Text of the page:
Thursday, September 16, 2010

I might have real hermit potential

I have never been a fan of homeschooling. I knew a family in the neighborhood who homeschooled, and those kids were weird.  It may just have been those kids, though (or perhaps the mother...) because I've since met other people who were homeschooled, and they turned out just fine.

But the more I hear about what's going on--and not going on--in public schools, the more I want to homeschool my kids.  Many schools aren't teaching cursive.  Kids aren't mastering multiplication tables because they can just use a calculator.  Don't get me started on library and research skills.  When was the last time a kid even opened a book to do research?  I suppose why bother, when you can just copy the Wikipedia entry? Why would anyone need to know how to find something in a library?  They spend so much time trying to get the kids able to pass the bazillion standardized tests that there's no time for, oh, P.E., recess, music.  Of course, even if they do take music, apparently all they do is bang around on tambourines rather know...learn stuff.

When I was a kid, we went on one field trip a year. If we were lucky. It was usually to the zoo or the Rijlaarsdams' dairy.  Woo.  So educational.  I did enjoy playing in the cotton seed, but the educational benefits of that are pretty much zero.  Except maybe for learning which classmates have asthma.

Homeschoolers, though, can go on field trips all the time!  When it's not a production involving buses and permission slips, you can jump in the van (sigh) and head on over to the science center. Or library. Or bakery. Or animal shelter. Or symphony. Or whatever interesting place it is that enriches your education.  Why, take them to Einstein's for breakfast and make them pay with exact change and you suddenly have a math lesson!  Okay, so maybe you could do that with kids in public schools. Although it would have to be breakfast on a Saturday....  My point is there are lots of opportunities for enrichment when you're not sitting in a classroom seven hours a day, waiting for the kids to stop talking long enough that the burnt-out teacher can try to teach them something useful.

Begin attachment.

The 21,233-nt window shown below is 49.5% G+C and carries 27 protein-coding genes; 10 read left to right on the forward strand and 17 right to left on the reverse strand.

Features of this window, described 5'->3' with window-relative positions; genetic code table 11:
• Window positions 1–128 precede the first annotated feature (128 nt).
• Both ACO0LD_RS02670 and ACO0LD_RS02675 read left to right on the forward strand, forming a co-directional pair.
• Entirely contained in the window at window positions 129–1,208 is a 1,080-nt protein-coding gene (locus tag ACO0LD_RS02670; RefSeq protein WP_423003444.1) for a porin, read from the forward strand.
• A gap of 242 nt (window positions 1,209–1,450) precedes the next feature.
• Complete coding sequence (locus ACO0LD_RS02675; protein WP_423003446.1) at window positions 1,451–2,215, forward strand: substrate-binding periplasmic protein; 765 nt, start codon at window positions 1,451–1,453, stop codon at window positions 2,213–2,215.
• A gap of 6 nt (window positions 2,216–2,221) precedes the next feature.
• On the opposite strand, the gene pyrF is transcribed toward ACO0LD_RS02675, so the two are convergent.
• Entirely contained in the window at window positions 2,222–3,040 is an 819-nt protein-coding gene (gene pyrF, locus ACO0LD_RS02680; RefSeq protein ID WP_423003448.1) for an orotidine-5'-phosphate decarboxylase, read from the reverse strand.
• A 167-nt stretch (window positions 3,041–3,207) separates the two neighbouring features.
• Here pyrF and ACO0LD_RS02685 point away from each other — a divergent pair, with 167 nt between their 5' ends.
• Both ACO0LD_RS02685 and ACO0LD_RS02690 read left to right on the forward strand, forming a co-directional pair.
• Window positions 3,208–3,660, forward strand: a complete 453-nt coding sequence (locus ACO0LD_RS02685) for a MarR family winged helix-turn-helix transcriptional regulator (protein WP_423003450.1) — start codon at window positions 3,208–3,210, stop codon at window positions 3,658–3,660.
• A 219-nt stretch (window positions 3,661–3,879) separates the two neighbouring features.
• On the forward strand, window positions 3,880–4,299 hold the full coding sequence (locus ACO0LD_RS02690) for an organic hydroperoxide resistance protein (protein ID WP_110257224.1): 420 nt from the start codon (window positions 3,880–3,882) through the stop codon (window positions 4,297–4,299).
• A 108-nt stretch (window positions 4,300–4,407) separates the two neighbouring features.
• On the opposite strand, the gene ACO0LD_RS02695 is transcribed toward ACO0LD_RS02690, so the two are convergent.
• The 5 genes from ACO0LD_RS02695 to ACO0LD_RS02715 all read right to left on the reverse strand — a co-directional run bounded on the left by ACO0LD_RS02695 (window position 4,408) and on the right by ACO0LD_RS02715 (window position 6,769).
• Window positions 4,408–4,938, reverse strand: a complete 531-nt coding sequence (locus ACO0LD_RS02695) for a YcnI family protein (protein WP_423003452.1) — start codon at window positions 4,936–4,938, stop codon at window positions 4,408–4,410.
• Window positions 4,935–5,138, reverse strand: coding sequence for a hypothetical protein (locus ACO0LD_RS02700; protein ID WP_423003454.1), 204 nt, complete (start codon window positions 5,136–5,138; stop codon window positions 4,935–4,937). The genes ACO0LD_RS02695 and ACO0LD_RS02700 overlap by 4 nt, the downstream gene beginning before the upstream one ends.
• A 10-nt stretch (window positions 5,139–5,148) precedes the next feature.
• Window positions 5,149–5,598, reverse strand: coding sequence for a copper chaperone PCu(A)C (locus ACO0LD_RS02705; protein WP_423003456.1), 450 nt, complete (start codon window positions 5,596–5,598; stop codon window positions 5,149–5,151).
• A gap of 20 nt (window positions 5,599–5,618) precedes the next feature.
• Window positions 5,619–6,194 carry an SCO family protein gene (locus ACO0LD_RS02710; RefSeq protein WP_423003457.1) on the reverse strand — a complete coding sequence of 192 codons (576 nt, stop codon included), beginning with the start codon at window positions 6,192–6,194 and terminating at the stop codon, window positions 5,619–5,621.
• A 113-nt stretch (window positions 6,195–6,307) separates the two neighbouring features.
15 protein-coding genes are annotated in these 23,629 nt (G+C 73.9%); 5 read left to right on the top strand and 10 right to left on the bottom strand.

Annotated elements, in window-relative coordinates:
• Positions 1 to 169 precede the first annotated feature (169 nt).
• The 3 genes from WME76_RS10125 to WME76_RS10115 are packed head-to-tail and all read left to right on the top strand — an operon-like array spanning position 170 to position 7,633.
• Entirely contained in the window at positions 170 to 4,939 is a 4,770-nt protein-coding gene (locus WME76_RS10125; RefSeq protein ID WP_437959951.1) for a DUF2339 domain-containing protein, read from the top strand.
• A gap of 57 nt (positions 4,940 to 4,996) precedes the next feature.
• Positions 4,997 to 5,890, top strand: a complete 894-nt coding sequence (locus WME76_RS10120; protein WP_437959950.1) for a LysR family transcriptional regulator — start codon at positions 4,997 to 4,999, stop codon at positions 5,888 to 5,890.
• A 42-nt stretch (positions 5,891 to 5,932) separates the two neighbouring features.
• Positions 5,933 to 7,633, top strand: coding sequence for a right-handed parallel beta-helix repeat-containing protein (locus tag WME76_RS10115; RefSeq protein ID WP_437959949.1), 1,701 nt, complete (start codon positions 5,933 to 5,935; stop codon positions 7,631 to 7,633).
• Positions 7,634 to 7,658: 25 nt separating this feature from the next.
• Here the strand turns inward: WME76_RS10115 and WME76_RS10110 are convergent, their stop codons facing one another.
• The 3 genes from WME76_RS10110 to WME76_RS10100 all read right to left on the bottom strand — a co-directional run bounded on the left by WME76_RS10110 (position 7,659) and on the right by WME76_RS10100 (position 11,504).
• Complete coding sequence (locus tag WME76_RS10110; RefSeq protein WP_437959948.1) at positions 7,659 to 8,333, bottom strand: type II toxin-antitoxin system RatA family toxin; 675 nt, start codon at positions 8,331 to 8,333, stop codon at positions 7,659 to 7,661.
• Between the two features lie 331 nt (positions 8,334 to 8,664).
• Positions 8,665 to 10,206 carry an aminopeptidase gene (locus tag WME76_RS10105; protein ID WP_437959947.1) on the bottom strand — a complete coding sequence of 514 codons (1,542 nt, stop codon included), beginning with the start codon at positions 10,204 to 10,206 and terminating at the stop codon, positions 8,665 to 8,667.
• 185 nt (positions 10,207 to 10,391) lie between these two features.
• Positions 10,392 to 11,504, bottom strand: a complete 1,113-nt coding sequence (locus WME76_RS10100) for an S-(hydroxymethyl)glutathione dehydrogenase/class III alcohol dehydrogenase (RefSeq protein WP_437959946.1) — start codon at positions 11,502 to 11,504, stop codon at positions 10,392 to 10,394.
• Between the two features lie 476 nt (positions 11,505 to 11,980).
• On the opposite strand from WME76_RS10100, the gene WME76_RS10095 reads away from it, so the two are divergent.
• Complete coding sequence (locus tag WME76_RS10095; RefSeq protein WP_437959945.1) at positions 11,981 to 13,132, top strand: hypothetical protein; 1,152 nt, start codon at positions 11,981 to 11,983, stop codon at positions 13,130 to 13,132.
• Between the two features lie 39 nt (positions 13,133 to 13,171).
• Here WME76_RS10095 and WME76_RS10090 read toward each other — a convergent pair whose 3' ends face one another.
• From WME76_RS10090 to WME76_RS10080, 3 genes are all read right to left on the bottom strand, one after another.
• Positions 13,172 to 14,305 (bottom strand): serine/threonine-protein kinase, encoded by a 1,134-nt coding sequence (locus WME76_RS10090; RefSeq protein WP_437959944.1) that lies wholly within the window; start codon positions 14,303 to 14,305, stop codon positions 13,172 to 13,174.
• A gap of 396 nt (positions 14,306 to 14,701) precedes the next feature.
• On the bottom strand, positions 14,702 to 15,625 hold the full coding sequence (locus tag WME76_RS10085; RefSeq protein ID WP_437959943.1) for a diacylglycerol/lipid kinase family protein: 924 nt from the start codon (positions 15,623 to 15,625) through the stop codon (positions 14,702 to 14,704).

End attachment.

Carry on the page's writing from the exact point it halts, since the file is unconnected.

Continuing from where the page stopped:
It's also helpful that I've read some blogs by homeschoolers.  They seem reasonably normal. And they make some really good points.  Seems like they do lots of fun things. Maybe not just worksheets all the time?  Maybe I'm embittered because I could have used sixth grade to learn stuff, but instead I did a buttload of word searches.  Word searches!  Not even crossword puzzles, which at least require some critical thinking skills.  On the upside, my word search technique is spotless.  You should see me with the kids' place mats at J.B.'s.

I texted my sister the other day and suggested we quit our jobs and homeschool our children.  She has teaching credentials and I have...a van? Plus I know my times tables!  Up to the twelves!  Sadly, that is an accomplishment in the younger generation.  But really, I am seriously considering it for my future hypothetical no-I'm-not-pregnant-but-thanks-for-asking children.  That, of course, requires a financial situation that allows me to stay home. Which, uh, is not our current one.  But since my children are imaginary, I guess there's time.


  1. The problem is that schools are mostly set for the lowest common denominator and that means there are lots of bored kids, lots of mundane stuff and a whole lot of paperwork for the teacher. Homeschooled kids have a smaller group to manage, usally not more than two to a grade level, so it's easy to tailor lessons to their ability.
    I DO NOT get skipping multiplication tables. I use those ALL THE TIME. I really do.

  2. I've debated over this one as well! Your note about being educated about who had asthma made me burs into laughter. You're awesome!

  3. Sorry I'm a few days late here, but I can't believe that you blogged about this! I was searching for a pumpkin muffin recipe on Pioneer Woman just last week, and came across an article about homeschooling (love/hate relationship with excess info on internet).

    Anyway, I have many similar feelings, especially since meeting a few families here who HS well (i.e. not weird kids). One other concern I have is the amount of time required. Public school kids are gone for 7 hours a day, and THEN come home and do hours of homework. HS kids spend about 4-5 hours a day total studying, and then they're done.

    My main holdup is not having that time away from the kids. I guess what I really want is for someone else to homeschool my kids for me... :) Can I be your neighbor in a few years?

  4. I've been thinking of homeschooling JJ. Do you remember what blogs you had read?

  5. Oh, you know. Google Reader. But check out Pioneer Woman's homeschooling tab.


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